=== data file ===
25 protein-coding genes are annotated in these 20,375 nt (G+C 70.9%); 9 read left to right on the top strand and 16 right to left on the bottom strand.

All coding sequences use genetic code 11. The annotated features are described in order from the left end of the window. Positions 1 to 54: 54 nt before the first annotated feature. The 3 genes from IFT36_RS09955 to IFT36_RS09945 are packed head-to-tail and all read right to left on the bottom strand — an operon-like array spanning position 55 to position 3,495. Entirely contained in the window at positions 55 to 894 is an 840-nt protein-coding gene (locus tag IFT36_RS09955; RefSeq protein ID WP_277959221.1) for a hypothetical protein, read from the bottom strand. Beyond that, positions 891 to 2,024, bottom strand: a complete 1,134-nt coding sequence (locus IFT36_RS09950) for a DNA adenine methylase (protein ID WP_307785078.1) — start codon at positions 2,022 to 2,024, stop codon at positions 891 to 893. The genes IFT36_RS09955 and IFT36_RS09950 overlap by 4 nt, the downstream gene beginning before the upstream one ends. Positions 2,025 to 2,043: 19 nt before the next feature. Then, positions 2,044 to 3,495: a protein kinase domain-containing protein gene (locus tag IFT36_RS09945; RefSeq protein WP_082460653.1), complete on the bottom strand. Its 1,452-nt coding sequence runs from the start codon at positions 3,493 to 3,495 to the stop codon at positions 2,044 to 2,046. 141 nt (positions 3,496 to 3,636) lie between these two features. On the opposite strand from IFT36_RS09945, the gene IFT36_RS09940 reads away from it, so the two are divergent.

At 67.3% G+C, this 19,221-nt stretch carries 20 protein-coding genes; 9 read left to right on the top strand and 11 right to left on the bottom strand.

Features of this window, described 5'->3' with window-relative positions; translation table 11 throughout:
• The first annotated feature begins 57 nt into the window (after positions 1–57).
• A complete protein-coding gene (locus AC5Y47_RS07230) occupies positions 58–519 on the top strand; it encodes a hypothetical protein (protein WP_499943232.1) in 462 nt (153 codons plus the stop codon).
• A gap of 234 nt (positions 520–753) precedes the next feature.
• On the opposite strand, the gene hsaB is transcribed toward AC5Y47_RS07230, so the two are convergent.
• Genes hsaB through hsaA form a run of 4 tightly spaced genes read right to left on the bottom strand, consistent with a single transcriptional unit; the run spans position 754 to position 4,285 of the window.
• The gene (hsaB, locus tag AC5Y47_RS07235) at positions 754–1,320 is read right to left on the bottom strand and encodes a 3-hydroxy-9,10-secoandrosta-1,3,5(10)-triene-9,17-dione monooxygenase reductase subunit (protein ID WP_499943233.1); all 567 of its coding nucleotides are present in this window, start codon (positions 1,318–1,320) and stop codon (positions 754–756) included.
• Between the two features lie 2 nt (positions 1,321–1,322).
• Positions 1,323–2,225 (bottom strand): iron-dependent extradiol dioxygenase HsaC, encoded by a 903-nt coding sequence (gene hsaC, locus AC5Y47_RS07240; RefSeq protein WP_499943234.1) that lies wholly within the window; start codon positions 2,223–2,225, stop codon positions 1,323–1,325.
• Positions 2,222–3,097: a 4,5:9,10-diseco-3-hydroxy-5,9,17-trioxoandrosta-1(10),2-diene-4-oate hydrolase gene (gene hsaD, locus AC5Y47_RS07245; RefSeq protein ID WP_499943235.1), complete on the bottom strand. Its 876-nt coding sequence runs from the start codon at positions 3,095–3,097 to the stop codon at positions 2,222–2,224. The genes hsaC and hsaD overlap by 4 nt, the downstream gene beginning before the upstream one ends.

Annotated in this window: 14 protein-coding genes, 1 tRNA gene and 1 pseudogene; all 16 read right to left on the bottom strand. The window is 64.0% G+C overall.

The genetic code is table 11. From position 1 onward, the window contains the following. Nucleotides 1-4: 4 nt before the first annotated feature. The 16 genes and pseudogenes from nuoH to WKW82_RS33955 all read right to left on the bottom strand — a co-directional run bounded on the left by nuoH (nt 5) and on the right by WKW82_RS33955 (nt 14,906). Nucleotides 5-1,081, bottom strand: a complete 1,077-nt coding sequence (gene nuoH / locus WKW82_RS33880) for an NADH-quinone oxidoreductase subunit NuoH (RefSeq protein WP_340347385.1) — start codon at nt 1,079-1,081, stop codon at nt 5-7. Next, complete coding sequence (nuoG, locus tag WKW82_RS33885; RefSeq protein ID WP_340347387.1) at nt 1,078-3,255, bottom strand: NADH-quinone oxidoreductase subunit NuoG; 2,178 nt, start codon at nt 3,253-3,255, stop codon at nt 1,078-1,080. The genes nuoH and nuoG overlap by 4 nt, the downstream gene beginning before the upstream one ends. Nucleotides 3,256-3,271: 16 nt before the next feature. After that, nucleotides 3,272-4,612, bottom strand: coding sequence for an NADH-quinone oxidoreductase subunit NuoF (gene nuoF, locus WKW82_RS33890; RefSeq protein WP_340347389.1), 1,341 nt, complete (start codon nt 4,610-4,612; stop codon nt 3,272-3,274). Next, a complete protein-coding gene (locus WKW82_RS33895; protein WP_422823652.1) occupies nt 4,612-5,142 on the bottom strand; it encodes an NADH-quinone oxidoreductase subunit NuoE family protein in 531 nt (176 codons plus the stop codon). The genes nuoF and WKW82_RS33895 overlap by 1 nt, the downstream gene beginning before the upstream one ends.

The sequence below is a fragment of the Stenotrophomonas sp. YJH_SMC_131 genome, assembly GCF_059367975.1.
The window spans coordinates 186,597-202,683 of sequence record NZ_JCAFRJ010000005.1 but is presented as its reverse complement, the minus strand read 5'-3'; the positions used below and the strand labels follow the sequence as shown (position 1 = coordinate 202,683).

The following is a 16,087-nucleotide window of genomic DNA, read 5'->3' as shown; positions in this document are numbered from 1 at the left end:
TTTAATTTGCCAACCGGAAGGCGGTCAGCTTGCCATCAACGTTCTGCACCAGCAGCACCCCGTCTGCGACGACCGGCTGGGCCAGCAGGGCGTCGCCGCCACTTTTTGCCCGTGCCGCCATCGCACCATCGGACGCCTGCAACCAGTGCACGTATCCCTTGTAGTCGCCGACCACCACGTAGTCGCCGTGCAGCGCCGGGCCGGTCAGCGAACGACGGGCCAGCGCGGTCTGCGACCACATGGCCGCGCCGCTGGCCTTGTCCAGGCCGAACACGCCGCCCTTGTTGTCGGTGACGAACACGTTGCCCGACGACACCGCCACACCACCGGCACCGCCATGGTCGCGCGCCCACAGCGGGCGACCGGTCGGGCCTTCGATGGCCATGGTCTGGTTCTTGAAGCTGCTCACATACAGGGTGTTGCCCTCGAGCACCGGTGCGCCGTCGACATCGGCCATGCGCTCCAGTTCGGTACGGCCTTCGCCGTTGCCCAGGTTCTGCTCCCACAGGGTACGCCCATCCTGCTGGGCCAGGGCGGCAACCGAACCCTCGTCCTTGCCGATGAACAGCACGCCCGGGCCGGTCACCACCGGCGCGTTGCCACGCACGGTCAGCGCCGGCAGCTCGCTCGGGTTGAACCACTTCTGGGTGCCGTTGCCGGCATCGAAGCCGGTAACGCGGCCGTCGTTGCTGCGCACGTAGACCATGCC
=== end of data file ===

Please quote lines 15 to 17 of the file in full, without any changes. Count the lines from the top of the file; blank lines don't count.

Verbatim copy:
The genetic code is table 11. From position 1 onward, the window contains the following. Nucleotides 1-4: 4 nt before the first annotated feature. The 16 genes and pseudogenes from nuoH to WKW82_RS33955 all read right to left on the bottom strand — a co-directional run bounded on the left by nuoH (nt 5) and on the right by WKW82_RS33955 (nt 14,906). Nucleotides 5-1,081, bottom strand: a complete 1,077-nt coding sequence (gene nuoH / locus WKW82_RS33880) for an NADH-quinone oxidoreductase subunit NuoH (RefSeq protein WP_340347385.1) — start codon at nt 1,079-1,081, stop codon at nt 5-7. Next, complete coding sequence (nuoG, locus tag WKW82_RS33885; RefSeq protein ID WP_340347387.1) at nt 1,078-3,255, bottom strand: NADH-quinone oxidoreductase subunit NuoG; 2,178 nt, start codon at nt 3,253-3,255, stop codon at nt 1,078-1,080. The genes nuoH and nuoG overlap by 4 nt, the downstream gene beginning before the upstream one ends. Nucleotides 3,256-3,271: 16 nt before the next feature. After that, nucleotides 3,272-4,612, bottom strand: coding sequence for an NADH-quinone oxidoreductase subunit NuoF (gene nuoF, locus WKW82_RS33890; RefSeq protein WP_340347389.1), 1,341 nt, complete (start codon nt 4,610-4,612; stop codon nt 3,272-3,274). Next, a complete protein-coding gene (locus WKW82_RS33895; protein WP_422823652.1) occupies nt 4,612-5,142 on the bottom strand; it encodes an NADH-quinone oxidoreductase subunit NuoE family protein in 531 nt (176 codons plus the stop codon). The genes nuoF and WKW82_RS33895 overlap by 1 nt, the downstream gene beginning before the upstream one ends.

The sequence below is a fragment of the Stenotrophomonas sp. YJH_SMC_131 genome, assembly GCF_059367975.1.
The window spans coordinates 186,597-202,683 of sequence record NZ_JCAFRJ010000005.1 but is presented as its reverse complement, the minus strand read 5'-3'; the positions used below and the strand labels follow the sequence as shown (position 1 = coordinate 202,683).